Last week, the House passed Senate Bill 310 by an 87-8 margin. The measure now returns to the state Senate to debate changes House lawmakers made.Read More
Nashville Mayor John Cooper is directing $24 million in funding from the federal CARES Act to provide every public school student in Nashville-Davidson County with a laptop.
And students who need internet connectivity will get it.Read More
A progressive group has called on Nashville Mayor John Cooper to use funds from the city’s share of the federal CARES Act to provide “free bus fare” to the polls.
Nashville is expected to receive $121 million from the coronavirus relief bill and Mayor Cooper convened an advisory group last week to discuss how the money should be used.Read More
U.S. Representatives Ted Budd (R-NC-13) and Ken Buck (R-CO-04) introduced the Getting Americans Back to Work Act to amend a portion of the CARES Act, which resulted in some unemployed filers receiving higher wages through unemployment compensation than through their previous jobs.
The bill caps the amount an individual can receive from unemployment insurance at 100 percent of their previous wages.Read More
A new Democratic bill proposed by U.S. House Speaker Nancy Pelosi (D-CA), without input from Republicans or the Trump administration is “dead on arrival,” top Republican leaders say.
The White House has said it wants to wait and see how the $3 trillion Congress already allocated will impact the economy and help Americans suffering from the economic shutdown due to the coronavirus.Read More
by Todd DeFeo The House Finance Committee will consider a trio of bills when it meets this week, including a measure to allocate $350 million of federal dollars to communities across the state. The hearing comes as state lawmakers resume business – even if in a limited capacity –…Read More
One of the regulators pegged to oversee the coronavirus stimulus is married to a corporate attorney who touts her history of defending companies in civil and criminal enforcement cases before the Security and Exchange Commission (SEC), public records show.
Senate Minority Leader Chuck Schumer tapped attorney Bharat Ramamurti to sit on the Congressional Oversight Commission, a five-member panel Congress created in March to oversee the $2.2 trillion stimulus package. The commission’s statute does not explicitly require members to disclose their finances, though three of the members are obligated to provide disclosures as they are lawmakers.Read More
Americans have come together in the fight against the invisible enemy, but this situation has been made worse by some politicians who seek to take advantage of this pandemic and our recovery while so many are suffering. President Trump has been working around the clock to slow the spread of the Wuhan virus and get the economy going again, but Nancy Pelosi and Chuck Schumer have used this crisis to push their radical socialist agenda and grow the size of government. Twice now, Nancy Pelosi held American families, workers, and businesses hostage for days by delaying relief funding in the name of securing tens of millions of dollars for the Kennedy Center, pushing her Green New Deal, changing voting laws, and growing government to advance her radical socialist agenda.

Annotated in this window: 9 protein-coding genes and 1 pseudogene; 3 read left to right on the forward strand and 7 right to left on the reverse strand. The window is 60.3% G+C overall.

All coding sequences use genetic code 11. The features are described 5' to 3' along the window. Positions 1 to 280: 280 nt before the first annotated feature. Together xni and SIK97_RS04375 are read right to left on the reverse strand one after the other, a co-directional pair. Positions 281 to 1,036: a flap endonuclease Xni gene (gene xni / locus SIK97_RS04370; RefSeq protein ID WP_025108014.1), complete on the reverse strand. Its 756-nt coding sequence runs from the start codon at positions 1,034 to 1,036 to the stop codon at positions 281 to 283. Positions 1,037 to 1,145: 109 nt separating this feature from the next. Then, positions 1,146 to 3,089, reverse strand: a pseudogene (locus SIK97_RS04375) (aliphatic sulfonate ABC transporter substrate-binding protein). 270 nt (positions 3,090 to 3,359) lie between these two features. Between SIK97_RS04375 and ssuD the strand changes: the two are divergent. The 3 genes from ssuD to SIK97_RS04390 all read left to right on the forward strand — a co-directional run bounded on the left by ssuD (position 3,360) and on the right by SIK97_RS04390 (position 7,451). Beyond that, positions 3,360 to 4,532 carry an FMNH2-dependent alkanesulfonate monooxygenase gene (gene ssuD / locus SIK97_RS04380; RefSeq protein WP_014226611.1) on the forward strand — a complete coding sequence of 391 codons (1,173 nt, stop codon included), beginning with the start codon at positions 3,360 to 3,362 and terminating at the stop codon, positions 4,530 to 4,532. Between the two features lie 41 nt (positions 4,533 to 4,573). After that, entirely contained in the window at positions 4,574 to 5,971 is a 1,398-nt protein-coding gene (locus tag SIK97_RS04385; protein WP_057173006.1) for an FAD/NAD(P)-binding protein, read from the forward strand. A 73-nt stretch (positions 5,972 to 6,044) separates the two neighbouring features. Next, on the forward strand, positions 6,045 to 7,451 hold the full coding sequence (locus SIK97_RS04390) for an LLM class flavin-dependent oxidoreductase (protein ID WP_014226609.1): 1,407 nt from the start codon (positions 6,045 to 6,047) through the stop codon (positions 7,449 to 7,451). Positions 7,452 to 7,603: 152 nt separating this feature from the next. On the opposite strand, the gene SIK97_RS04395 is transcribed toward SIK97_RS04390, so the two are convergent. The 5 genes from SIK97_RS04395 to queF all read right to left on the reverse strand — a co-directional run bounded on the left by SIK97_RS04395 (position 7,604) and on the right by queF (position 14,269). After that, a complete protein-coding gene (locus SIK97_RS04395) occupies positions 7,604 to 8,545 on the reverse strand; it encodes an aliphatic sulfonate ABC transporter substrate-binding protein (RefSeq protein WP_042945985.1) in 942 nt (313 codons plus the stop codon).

Even more recently, there have been calls to give handouts to failing state and local governments, not because of the coronavirus, but because these states have been mismanaged and run irresponsibly. The American taxpayer should not bail out state and local governments for the reckless fiscal decisions made before the coronavirus.Read More
The Small Business Administration and the U.S. Treasury revealed Sunday that the second round of the Paycheck Protection Program has issued 2.2 million loans, totaling $175 billion.
PPP loans are forgivable loans for small businesses to offset some of the losses experienced by the response to the COVID-19 pandemic. The loans are meant to provide a direct incentive for small businesses to keep their workers on the payroll.Read More
Amid the COVID-19 pandemic, multiple colleges are still committed to hiring administrators for diversity initiatives on campus. This comes as thousands of universities around the country collect billions of dollars in bailout money from American taxpayers.Read More
Former 2020 Democratic presidential candidate Julian Castro said that those living unlawfully in the United States should be included in coronavirus relief packages doled out by the government.
Castro gave an interview to the Daily Kos divulging his thoughts on the recent coronavirus pandemic and how the United States should handle the crisis. Much like his time on the presidential campaign trail, Castro staked out progressive positions on the intersection of illegal immigration and role of American government.Read More
The federal government is sending more than $108.8 million to 97 airports in Ohio as part of a program to help them during the COVID-19 pandemic.
The money is part of the $2 trillion Coronavirus Aid, Relief, and Economic Security (CARES) Act Airport Grant Program. In total, the feds are doling out $10 billion to airports nationwide.
“This $10 billion in emergency resources will help fund the continued operations of our nation’s airports during this crisis and save workers’ jobs,” U.S. Transportation Secretary Elaine L. Chao said in a news release.Read More
More than 38,000 small businesses across Ohio have received forgivable loans from the federal government under the Paycheck Protection Program.Read More
Minnesota has seen 464,513 new applications for unemployment insurance since the beginning of the coronavirus pandemic.Read More